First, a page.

The Odyssey

 
 
Basecamp
Trek Connect
Time Machine
Multimedia and Special Guests


 
 
Home  
Search  
Teacher Zone
Latin America Kevin Dispatch

Journey from the Eyes of a Jeep

Kevin with his friend, the jeep
caption
Speeding along at 70 miles per hour is merely a morning stretch for this athletic hunk of mobile steel we call the "jeep". Only a big girl standing six feet tall, with our luggage on her head, could possible carry the weight of her six passengers and her closest companion navigating at the wheel. Paved roads crossing Bolivia are a rare luxury she never relies on while charging across the rocky terrain with the force of 50 llamas. The red skin of her youth, now split into patterns resembling the cracked clay of a desert floor, is proof that she's endured nothing but hard labor even in her youth. The two-inch treads on her reinforced tires burn into a ground, white as snow, but here in the Salar de Uyuni, unlike the frozen ice of other lands, the Earth is covered with nothing but salt.

Map of the Salar de Uyuni in Boliva
All jeeps have heard the countless tales of how this land was once a huge salt lake called Lago Minchín over 20,000 years ago but have only known it to be a vast salt desert of 7,000 sq. miles within their own lifetime. When approaching the perimeter of the Salar, only a vague taste of the few centimeters of salt can be detected, sparking the curiosity of both jeeps and passengers alike. But as she ventures deeper into the Salar, she feels an anxious rush in passing over ground made up of pure salt at times over 20 feet deep. Larger vehicles nearby sweat all day long as they pile salt into large mounds and continuously work to extract the elements from the Salar for human consumption. With nothing but experience to guide her, the jeep knows exactly the path to take across this bleached expanse so as not to fall victim to the many water holes which occasionally capture unsuspecting rovers. Although the water contains valuable minerals and medicinal properties for humans, it is a deadly trap for jeeps, bikers, and pedestrians to fall into.

Click image for larger view
Walkin' in a salty wonderland...
caption
Many miles into the Salar stands the first rest stop, although intended for people, it's dually appreciated by their transport. In the middle of nowhere stands a hotel complex comprised of three buildings, all of which are made of salt. Only the wooden window frames and the straw roof stand out from the solid salt bricks of the hotel walls. Within these walls exists an entire world of salty home furnishings such as tables, chairs, sofas, and counters, all complete with decorative llamas. Outside is a small pool filled with water and a beautiful view of a new hotel building that is still under construction.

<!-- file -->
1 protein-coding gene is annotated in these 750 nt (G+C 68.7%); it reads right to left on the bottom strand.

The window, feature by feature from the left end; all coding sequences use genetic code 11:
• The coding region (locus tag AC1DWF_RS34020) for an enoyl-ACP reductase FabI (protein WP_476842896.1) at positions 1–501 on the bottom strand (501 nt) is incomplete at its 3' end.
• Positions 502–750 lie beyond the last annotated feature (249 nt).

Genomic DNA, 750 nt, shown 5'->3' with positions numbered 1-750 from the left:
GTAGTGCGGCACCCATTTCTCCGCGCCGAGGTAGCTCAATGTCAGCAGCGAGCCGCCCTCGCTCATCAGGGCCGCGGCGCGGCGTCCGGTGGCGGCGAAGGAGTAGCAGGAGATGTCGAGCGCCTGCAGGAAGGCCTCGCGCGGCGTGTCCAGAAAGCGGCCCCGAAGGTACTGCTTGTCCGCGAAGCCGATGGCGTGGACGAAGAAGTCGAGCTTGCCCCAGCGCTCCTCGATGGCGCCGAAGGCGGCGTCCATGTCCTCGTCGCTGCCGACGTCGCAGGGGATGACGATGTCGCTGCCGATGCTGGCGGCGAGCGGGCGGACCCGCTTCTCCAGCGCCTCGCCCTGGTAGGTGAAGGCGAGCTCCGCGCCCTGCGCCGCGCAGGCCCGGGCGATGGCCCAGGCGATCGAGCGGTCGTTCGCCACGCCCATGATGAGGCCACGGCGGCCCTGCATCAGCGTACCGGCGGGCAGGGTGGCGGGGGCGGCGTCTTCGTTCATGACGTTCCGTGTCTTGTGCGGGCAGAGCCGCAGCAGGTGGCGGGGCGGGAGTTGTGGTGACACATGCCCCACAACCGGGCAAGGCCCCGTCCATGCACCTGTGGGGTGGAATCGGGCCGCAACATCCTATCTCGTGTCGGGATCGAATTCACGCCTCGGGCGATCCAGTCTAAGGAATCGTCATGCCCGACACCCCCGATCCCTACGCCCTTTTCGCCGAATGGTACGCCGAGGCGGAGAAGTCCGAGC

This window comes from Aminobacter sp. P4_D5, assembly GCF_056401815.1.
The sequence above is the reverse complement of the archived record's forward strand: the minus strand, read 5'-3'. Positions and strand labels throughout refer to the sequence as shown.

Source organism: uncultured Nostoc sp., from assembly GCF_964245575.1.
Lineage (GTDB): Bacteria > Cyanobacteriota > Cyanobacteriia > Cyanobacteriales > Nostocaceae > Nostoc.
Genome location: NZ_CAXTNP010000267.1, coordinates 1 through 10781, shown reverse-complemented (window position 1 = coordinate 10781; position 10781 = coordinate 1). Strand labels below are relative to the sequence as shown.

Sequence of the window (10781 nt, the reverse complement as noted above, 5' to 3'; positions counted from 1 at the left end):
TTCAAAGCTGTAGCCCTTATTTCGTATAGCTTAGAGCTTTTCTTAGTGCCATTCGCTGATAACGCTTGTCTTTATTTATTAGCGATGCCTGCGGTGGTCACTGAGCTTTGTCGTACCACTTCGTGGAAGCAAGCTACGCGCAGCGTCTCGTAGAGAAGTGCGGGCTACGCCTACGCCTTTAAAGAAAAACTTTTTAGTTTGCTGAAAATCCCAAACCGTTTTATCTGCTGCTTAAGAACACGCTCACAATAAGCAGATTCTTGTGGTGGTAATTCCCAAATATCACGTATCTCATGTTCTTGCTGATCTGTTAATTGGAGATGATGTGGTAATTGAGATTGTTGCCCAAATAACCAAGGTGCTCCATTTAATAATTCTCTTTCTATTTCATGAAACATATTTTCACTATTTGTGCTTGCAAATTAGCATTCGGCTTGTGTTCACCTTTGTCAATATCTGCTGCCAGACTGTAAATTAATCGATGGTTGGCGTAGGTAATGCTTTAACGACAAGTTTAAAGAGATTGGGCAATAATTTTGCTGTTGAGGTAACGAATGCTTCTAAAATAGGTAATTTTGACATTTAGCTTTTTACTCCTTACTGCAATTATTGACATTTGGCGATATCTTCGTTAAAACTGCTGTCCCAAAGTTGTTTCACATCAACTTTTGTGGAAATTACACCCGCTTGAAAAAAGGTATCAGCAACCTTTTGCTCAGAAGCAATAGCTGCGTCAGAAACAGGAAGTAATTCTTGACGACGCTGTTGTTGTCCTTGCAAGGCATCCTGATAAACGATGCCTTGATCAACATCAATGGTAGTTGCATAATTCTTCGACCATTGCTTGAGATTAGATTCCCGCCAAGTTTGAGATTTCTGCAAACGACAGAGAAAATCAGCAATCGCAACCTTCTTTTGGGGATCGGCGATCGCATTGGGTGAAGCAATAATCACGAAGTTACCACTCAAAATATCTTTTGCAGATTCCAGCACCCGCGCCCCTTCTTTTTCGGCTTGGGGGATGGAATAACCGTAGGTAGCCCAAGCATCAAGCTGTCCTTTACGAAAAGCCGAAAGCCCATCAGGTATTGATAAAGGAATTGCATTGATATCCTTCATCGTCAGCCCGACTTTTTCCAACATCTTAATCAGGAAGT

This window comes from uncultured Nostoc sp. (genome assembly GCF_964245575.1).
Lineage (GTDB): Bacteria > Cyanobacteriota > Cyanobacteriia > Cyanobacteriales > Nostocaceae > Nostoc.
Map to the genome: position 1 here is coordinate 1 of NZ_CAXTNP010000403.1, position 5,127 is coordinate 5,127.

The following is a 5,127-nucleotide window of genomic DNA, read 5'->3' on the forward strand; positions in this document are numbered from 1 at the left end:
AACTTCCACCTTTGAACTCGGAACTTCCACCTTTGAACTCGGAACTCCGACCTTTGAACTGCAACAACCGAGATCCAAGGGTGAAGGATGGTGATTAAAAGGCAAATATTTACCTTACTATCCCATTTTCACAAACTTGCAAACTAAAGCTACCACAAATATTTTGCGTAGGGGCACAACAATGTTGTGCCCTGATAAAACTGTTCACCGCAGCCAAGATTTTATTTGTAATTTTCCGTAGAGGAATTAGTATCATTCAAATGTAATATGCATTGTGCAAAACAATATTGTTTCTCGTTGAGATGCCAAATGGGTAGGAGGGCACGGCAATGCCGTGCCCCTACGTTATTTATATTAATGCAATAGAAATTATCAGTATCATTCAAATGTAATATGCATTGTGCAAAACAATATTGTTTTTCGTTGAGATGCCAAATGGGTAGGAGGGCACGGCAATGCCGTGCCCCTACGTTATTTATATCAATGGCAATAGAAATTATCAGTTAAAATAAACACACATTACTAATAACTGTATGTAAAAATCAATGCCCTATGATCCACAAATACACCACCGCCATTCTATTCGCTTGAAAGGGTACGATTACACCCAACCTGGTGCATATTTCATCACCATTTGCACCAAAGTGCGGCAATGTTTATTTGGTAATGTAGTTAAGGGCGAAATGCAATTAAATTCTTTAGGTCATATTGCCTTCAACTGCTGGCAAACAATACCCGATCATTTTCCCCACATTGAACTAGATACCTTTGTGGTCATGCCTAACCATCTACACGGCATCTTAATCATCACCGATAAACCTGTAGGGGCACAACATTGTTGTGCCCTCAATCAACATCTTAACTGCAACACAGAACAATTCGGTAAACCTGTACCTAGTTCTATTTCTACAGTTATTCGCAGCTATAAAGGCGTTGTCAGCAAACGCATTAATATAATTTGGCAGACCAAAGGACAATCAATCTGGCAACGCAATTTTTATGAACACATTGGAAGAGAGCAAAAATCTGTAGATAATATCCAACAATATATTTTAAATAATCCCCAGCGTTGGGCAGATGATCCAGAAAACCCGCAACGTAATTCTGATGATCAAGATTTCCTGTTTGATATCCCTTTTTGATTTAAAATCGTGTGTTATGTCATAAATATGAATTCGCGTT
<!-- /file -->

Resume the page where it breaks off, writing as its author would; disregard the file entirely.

As the jeep presses on, she encounters the different textures of this rare desert. At times the ride is as smooth as any strip of asphalt, whereas other moments the path is spotted with small tufts of salt naturally spaced out along the way. Suddenly, her tires receive a shock as they plunge into a shallow depth of water. This is no stream or water hole, but the beginning of several more miles of salt flat covered by just a couple of inches of crystal clear water reflecting the light of the sun. Along one side of the field of whiteness lies the reflected image of the distant mountain chain while in all other directions there is nothing obstructing the straight line joining the endless white land and the blue sky. Water splashes up on her sides and leaves nothing but the stain of dry salt baking in the hot sun. Only the fleeting red flash of the jeep cuts through this harmonious landscape of white and blue, like the violent wake of a speeding wave-runner splitting the tranquility of an abandoned sea.

Cactus Island - You won't be able to find this at Disneyland!
caption
Click image for larger view
Viscacha 1, Kevin 0
caption
Existing as a reminder that a greater land still surrounds this wonderland of white isolation, one single island of deceiving proportion appears in front of the jeep, and the only two objects on the plain appear to approach each other quickly. The Isla de Pescadores, with its volcanic rock reminiscent of a dark brown earth barely lingering in memory, is famous for its multitude of tall standing cactus plants which need to be carefully navigated as people leave their jeeps below and attempt the ascent to the heights of the island. From the top, everything is clear but there's still no end to the sea of whiteness. As the hungry people return to the jeep for refueling, a curious troop of noisy local animals crowd around her and search for a meal. They are the "viscachas" who resemble rabbits but are not nearly as shy. They run right up to the jeep and the food and jubilantly interact with the passengers as the jeep continues its quiet repose.

But the feeling of solid ground beneath her tires reminds her that it's time to leave in search once again of the dust and the dirt that she's all but forgotten. This blank surface devoid of any challenge for her is merely a diversion from reality, which only seems to be never-ending. She takes them from the island with the consolation that they'll eventually find solid ground to play on once again. And so from there she pushes on, following the interminable path of salt before her as she rides off towards the horizon.

Kevin
 

Kavitha - Reunited and It Feels So Good....
Shawn - Che Guevara - Giving Everything, Always, Until Victory
Monica - Robbed, Again! But Hey, Isn't the World Beautiful...
Making a Difference - Save a tree, go napkin-free!
 
Meet Kevin | Kevin's Archive
 
Meet Kevin
  Basecamp | Trek Connect | Time Machine | Multimedia and Special Guests
Home | Search | Teacher Zone